United Statesv.Xilin Chen

UNITED STATES COURT OF APPEALS FOR THE NINTH CIRCUITJul 10, 2019
No. 18-50286 (9th Cir. Jul. 10, 2019)

No. 18-50286

07-10-2019

UNITED STATES OF AMERICA, Plaintiff-Appellee, v. XILIN CHEN, Defendant-Appellant.


NOT FOR PUBLICATION

D.C. No. 2:14-cr-00499-PA-1 MEMORANDUM Appeal from the United States District Court for the Central District of California
Percy Anderson, District Judge, Presiding Submitted July 8, 2019 Pasadena, California Before: M. SMITH and FRIEDLAND, Circuit Judges, and AMON, District Judge.

This disposition is not appropriate for publication and is not precedent except as provided by Ninth Circuit Rule 36-3.

The panel unanimously concludes this case is suitable for decision without oral argument. See Fed. R. App. P. 34(a)(2).

The Honorable Carol Bagley Amon, United States District Judge for the Eastern District of New York, sitting by designation. --------

Defendant Xilin Chen appeals his judgment of conviction, following his guilty plea, for unlawful procurement of United States citizenship, in violation of 18 U.S.C. § 1425. He also appeals his sentence of 14 months' imprisonment, imposed following his guilty plea to two additional counts: passing false papers through a customhouse in violation of 18 U.S.C. § 545 and conspiracy to launder monetary instruments in violation of 18 U.S.C. § 1956(h) and 18 U.S.C. § 1956(a)(1)(B). We have jurisdiction pursuant to 28 U.S.C. § 1291. We dismiss the appeal of Chen's conviction and affirm his sentence.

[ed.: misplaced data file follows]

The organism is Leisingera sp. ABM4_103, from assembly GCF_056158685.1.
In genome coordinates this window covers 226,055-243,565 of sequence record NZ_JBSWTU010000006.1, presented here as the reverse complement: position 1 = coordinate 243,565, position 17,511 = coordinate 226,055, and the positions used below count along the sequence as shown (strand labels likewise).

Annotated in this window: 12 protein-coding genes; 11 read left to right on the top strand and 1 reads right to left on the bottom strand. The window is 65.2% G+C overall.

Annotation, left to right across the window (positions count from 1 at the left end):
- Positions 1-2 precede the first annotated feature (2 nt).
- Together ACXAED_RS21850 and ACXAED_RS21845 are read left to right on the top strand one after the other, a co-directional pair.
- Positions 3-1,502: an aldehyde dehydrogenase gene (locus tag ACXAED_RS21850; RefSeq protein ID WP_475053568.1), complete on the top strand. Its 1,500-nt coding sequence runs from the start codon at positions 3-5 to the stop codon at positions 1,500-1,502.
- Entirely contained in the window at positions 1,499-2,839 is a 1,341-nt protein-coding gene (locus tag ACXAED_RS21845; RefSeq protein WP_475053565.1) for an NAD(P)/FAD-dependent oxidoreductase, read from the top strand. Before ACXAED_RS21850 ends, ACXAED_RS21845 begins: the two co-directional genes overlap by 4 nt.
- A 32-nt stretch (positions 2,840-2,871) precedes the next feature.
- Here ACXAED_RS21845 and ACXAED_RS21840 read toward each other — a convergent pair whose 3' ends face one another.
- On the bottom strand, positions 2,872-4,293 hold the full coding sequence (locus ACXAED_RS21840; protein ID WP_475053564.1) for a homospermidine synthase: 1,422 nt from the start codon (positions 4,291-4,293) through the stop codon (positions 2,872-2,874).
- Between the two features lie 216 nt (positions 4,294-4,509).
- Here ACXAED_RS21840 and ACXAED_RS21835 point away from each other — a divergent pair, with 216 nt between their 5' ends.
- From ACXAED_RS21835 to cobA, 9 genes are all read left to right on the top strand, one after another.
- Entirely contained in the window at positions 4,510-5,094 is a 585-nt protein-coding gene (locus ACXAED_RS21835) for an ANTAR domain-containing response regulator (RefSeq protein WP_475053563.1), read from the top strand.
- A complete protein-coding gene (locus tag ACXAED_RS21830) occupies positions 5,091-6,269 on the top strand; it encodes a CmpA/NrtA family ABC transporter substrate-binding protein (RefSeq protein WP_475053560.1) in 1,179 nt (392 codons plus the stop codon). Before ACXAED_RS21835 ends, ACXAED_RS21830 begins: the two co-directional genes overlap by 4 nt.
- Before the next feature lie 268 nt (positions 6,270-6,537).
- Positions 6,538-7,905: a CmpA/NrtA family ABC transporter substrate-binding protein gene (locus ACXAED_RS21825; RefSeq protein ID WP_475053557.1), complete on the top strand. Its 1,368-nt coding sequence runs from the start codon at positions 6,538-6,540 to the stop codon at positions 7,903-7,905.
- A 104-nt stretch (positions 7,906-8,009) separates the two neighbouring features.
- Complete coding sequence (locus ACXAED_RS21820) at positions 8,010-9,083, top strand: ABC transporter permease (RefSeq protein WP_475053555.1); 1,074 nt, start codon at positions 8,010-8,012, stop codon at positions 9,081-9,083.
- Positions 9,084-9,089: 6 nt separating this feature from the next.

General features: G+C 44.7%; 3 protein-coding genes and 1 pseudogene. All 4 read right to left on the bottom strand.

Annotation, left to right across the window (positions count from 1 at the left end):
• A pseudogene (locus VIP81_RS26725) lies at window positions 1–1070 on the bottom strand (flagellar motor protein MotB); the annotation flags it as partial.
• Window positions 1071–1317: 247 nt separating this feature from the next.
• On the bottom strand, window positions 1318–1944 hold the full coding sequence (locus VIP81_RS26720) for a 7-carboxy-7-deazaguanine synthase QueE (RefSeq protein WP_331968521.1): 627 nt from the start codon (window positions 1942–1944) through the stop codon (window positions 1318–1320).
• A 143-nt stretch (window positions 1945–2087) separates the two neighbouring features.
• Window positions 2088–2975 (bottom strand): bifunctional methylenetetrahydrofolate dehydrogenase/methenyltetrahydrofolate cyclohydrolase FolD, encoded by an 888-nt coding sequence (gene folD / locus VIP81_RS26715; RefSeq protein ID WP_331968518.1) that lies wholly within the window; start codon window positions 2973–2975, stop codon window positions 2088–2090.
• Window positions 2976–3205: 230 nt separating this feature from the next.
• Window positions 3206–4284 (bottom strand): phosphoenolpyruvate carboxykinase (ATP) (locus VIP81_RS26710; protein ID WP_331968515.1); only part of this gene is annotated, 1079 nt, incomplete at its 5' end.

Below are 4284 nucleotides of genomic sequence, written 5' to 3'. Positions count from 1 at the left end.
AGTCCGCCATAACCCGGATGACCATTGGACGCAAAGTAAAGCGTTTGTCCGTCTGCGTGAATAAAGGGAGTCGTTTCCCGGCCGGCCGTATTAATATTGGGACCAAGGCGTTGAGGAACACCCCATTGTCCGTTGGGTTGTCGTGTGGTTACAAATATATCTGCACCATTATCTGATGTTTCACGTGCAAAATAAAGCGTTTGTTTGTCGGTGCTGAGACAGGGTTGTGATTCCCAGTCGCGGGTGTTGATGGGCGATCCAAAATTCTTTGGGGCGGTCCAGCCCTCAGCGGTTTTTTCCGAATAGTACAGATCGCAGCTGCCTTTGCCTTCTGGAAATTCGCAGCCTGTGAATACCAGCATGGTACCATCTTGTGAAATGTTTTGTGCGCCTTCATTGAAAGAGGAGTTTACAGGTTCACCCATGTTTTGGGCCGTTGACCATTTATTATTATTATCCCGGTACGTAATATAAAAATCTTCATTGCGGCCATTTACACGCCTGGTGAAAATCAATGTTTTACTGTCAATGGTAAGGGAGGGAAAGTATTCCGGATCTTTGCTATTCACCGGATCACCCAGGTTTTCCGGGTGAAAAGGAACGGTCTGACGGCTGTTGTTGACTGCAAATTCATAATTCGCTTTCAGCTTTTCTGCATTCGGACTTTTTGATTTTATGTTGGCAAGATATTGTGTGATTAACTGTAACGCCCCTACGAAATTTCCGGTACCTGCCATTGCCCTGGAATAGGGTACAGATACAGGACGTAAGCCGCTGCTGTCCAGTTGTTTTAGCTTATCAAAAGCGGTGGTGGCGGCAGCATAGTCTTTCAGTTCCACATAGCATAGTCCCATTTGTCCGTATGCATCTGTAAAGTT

Chen contends that the appeal waiver contained in his plea agreement is not enforceable because his guilty plea was not knowing and voluntary in light of Maslenjak v. United States, 137 S. Ct. 1918 (2017). We reject that argument. "[A] change in the law does not make a plea involuntary and unknowing," United States v. Cardenas, 405 F.3d 1046, 1048 (9th Cir. 2005), and this is not a case in which "neither [Chen], nor his counsel, nor the court correctly understood the essential elements of the crime with which he was charged," Bousley v. United States, 523 U.S. 614, 618 (1998). "The fact that [Chen] did not foresee the specific issue that he now seeks to appeal does not place that issue outside the scope of his waiver." United States v. Johnson, 67 F.3d 200, 203 (9th Cir. 1995). Accordingly, Chen's appeal waiver bars our review of his conviction, including his appeal of the denial of his motion to withdraw his plea. See United States v. Rahman, 642 F.3d 1257, 1259 (9th Cir. 2011).

Chen also contends that the district court failed to properly consider the amount of forfeiture he provided at sentencing. But the record shows that the district court did consider the amount of forfeiture, among other factors, before imposing a within-guidelines sentence. And the district court was not bound by the parties' joint sentencing recommendation. United States v. Rosales-Gonzales, 801 F.3d 1177, 1183 (9th Cir. 2015). We discern no abuse of discretion in the district court's sentencing decision. See United States v. Autery, 555 F.3d 864, 872-73 (9th Cir. 2009).

Appeal of conviction DISMISSED; sentence AFFIRMED.